Be A Tree

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Be a Tree:
2017 Arkansas
Green Burial Conference

Schedule of Events:

October 1 – November 1
Parish Hall, St. Paul’s Episcopal

Fine Arts Exhibit: Be a Tree
Best in Show/Artist of NWA

October 27, Friday
Parish Hall, St. Paul’s Episcopal Artists’

6:00 Reception/Conference Opens
Live Music, Beverages & Hors d’oeuvres
Resource Table: Nightbird Books

October 28, Saturday
Unitarian Universalist Fellowship

10:00 Hands-On Home Funeral Training
Jim Bates & Jodi Nimmo,
National Home Funeral Alliance

12:00 Death Café/Brown Bag Lunch

1:00 Coffin Building Workshop

2:00 Green Burial Info/Demo

October 28, Saturday                                                                                                Stage Eighteen, 18 East Center Street

7:00 Death Fest Performance Night
Hosted by Ryan Pickop
Featuring Nature & Madness

October 29, Sunday
Evergreen Cemetery Tour, 12 No. University

10:00   “The Illustrious and the Eccentric”
Historians: Abby Burnett & J B Hogan

Fayetteville Senior Center, 945 So. College
12:00 Death Café/Potluck of Comfort Foods

1:30 Report to the Community, NSBA Update
AR Land Search for Green Cemetery

2:00 Keynote: Ven. Geshe Thupten Dorjee
Buddhist Perspective on Death & Dying

October 30, Monday
Henry Board Room, Fayetteville Public Library

6:00 Write Your Own Obituary: How to Get in the
Last Word as You Get Your Affairs in Order

October 31, Tuesday
Walker Room, Fayetteville Public Library

6:00 “Cemeteries Die Too: How Nature
Lays Claim to the Dead”, Abby Burnett

November 1, Wednesday
Walker Room, Fayetteville Public Library

6:00 “In the Parlor: The Final Goodbye”
Documenting a family’s experience
conducting a Home Funeral


Related Posts:

Ambrose Gwinnett Bierce 

Born:  June 24, 1842    Meigs County, Ohio
Married to Mary Ellen "Mollie" Day, 1871; had three kids, divorced in 1904.
Lost ca. 1914 (aged 71-72); last letter postmarked Chihuahua, Mexico 

What’s Bierce got to do with death, other than the high likelihood that he is dead by now? 

During his careers as a Union Soldier in the Civil War, a Writer , and Journalist on the front lines in the Spanish-American War, Bierce created many works of horror fiction, war fiction, science fiction, fantasy, poetry, short stories, humor, Old West cowboy tales, literary criticism and especially satire.  Two of his works I got to peruse in high school were “An Occurrence at Owl Creek Bridge” and my favorite, “The Devil’s Dictionary”.   Below is a scathing entry from the Dictionary, SO appropriate for this blog.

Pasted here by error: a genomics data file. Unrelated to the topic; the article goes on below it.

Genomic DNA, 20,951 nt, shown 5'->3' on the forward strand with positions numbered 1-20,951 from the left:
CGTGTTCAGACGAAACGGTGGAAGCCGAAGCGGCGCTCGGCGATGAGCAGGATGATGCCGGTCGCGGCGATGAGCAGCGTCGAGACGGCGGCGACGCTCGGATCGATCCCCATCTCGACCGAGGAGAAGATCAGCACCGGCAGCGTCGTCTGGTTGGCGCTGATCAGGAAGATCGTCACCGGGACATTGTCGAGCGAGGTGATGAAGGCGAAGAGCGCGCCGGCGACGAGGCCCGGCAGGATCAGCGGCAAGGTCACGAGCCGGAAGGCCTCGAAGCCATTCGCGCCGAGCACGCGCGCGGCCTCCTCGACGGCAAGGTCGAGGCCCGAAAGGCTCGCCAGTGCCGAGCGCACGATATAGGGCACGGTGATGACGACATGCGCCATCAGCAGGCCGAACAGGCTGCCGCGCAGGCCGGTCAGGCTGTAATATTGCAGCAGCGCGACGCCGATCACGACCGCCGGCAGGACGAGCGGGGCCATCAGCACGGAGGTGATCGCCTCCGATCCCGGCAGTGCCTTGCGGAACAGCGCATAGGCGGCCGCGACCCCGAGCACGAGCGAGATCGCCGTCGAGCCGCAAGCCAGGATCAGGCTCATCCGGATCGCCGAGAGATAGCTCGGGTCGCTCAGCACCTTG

"EMBALM,  v.t,  To cheat vegetation by locking up the gases upon which it feeds. By  embalming their dead and thereby deranging the natural balance between animal and vegetable life, the Egyptians made their once fertile and populous country barren and incapable of supporting  more than a meager crew. The modern, metallic burial casket is a step in the same direction, and many a dead man who ought now to be ornamenting his neighbor’s lawn as a tree or enriching his table as a bunch of radishes, is doomed to a long inutility. We shall get him after awhile, if we are spared, but in the meantime the violet and rose are languishing for a nibble at his gluteus maximus.

--  Ambrose Bierce “The Devil’s Dictionary”, 1911

Submitted by Tom Dureka commemorating 
Ambrose Bierce 175th upcoming birthday.

Joyce Kilmer on Trees

If ever a poet dreamed of being a tree when he died, it had to be poet (and author, editor, lecturer, etc., etc., etc.) Alfred Joyce Kilmer (1886-1918).  Everybody remembers a smidgen (two lines, maybe?) of his famous short poem (oddly enough, from his book “Trees and Other Poems” (1914).

Trees by Joyce Kilmer

I think that I shall never see             
A poem lovely as a tree.                
A tree whose hungry mouth is prest
Against the earth’s sweet flowing breast;
A tree that looks at God all day,             
And lifts her leafy arms to pray;

A tree that may in Summer wear            
A nest of robins in her hair;
Upon whose bosom snow has lain         
Who intimately lives with rain.
Poems are made by fools like me,          
But only God can make a tree.

Kilmer enlisted in the National Guard during World War I.  Deployed as an infantryman to France in 1917, he rose to sergeant and then, to an intelligence officer on the front lines.

He was killed by a sniper bullet in 1918 at the age of 31, leaving    behind his wife Aline Murray, accomplished poet and author,  mother of their five children.


In 1932, “The New Yorker” magazine published Ogden Nash’s sarcastic slam at the  outdoor advertising industry, shamelessly stealing a bit of rhyme from Kilmer…. !

Song of the Open Road”

I think that I shall never see               
A billboard lovely as a tree.
Perhaps, unless the billboards fall,       
I’ll never see a tree at all.
Some things haven’t changed much, Ogden!!!

Tom Dureka
May26, 2017 

Capsula Mundi biodegradable burial pod





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